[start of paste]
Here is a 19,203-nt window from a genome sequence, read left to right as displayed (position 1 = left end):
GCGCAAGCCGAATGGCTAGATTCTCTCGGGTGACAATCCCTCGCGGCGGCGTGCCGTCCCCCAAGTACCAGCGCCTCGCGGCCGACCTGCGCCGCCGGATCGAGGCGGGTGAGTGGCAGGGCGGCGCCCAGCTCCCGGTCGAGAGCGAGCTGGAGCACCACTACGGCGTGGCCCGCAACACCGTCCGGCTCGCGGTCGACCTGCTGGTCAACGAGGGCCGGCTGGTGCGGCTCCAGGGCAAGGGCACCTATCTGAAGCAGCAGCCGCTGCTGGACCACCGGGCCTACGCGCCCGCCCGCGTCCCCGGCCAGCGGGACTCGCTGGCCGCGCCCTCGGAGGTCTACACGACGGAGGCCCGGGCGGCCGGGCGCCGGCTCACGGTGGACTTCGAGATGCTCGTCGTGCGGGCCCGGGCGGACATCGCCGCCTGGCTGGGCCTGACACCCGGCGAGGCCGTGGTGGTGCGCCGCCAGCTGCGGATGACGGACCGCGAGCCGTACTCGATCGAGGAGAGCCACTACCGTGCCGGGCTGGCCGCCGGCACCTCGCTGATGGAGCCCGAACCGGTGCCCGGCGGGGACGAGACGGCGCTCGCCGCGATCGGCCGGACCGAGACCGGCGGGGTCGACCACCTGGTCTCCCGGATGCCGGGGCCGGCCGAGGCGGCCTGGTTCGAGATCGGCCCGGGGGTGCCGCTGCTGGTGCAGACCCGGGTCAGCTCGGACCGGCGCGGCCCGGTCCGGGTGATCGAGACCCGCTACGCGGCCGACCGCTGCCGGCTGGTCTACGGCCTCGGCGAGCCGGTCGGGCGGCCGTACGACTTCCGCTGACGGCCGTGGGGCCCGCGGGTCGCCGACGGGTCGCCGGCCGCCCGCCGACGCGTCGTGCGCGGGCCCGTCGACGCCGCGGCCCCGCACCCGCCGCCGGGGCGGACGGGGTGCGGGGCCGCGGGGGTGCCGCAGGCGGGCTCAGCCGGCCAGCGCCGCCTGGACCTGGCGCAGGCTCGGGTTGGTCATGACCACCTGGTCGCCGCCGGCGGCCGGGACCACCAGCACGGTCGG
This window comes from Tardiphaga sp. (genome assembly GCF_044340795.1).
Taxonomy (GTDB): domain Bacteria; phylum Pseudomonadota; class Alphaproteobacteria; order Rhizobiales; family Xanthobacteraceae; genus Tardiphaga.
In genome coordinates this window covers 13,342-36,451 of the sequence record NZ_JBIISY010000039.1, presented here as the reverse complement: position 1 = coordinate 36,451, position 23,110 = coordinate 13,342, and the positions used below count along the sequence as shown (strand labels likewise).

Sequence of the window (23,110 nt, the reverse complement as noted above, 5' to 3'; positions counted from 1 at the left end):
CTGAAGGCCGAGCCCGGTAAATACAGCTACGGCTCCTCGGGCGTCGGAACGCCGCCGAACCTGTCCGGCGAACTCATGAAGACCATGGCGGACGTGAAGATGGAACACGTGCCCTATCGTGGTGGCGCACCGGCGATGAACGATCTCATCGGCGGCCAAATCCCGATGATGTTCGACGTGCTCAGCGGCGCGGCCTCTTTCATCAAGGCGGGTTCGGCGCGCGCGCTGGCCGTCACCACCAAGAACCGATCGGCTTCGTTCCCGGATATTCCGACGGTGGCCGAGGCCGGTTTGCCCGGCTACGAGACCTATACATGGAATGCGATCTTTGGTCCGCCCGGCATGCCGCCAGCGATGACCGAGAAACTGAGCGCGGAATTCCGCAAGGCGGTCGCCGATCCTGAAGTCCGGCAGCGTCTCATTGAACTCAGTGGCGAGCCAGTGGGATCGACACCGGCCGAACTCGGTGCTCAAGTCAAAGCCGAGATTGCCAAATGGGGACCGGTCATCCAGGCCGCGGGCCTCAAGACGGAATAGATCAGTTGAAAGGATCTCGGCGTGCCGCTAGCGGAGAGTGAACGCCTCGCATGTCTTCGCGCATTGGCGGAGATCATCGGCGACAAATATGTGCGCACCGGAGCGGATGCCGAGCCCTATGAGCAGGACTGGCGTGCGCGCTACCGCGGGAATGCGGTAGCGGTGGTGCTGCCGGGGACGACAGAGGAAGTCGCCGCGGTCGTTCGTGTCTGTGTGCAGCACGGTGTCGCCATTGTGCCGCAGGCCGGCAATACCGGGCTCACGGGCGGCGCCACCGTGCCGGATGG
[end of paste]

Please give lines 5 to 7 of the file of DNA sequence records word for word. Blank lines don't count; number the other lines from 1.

In genome coordinates this window covers 13,342-36,451 of the sequence record NZ_JBIISY010000039.1, presented here as the reverse complement: position 1 = coordinate 36,451, position 23,110 = coordinate 13,342, and the positions used below count along the sequence as shown (strand labels likewise).

Sequence of the window (23,110 nt, the reverse complement as noted above, 5' to 3'; positions counted from 1 at the left end):
CTGAAGGCCGAGCCCGGTAAATACAGCTACGGCTCCTCGGGCGTCGGAACGCCGCCGAACCTGTCCGGCGAACTCATGAAGACCATGGCGGACGTGAAGATGGAACACGTGCCCTATCGTGGTGGCGCACCGGCGATGAACGATCTCATCGGCGGCCAAATCCCGATGATGTTCGACGTGCTCAGCGGCGCGGCCTCTTTCATCAAGGCGGGTTCGGCGCGCGCGCTGGCCGTCACCACCAAGAACCGATCGGCTTCGTTCCCGGATATTCCGACGGTGGCCGAGGCCGGTTTGCCCGGCTACGAGACCTATACATGGAATGCGATCTTTGGTCCGCCCGGCATGCCGCCAGCGATGACCGAGAAACTGAGCGCGGAATTCCGCAAGGCGGTCGCCGATCCTGAAGTCCGGCAGCGTCTCATTGAACTCAGTGGCGAGCCAGTGGGATCGACACCGGCCGAACTCGGTGCTCAAGTCAAAGCCGAGATTGCCAAATGGGGACCGGTCATCCAGGCCGCGGGCCTCAAGACGGAATAGATCAGTTGAAAGGATCTCGGCGTGCCGCTAGCGGAGAGTGAACGCCTCGCATGTCTTCGCGCATTGGCGGAGATCATCGGCGACAAATATGTGCGCACCGGAGCGGATGCCGAGCCCTATGAGCAGGACTGGCGTGCGCGCTACCGCGGGAATGCGGTAGCGGTGGTGCTGCCGGGGACGACAGAGGAAGTCGCCGCGGTCGTTCGTGTCTGTGTGCAGCACGGTGTCGCCATTGTGCCGCAGGCCGGCAATACCGGGCTCACGGGCGGCGCCACCGTGCCGGATGG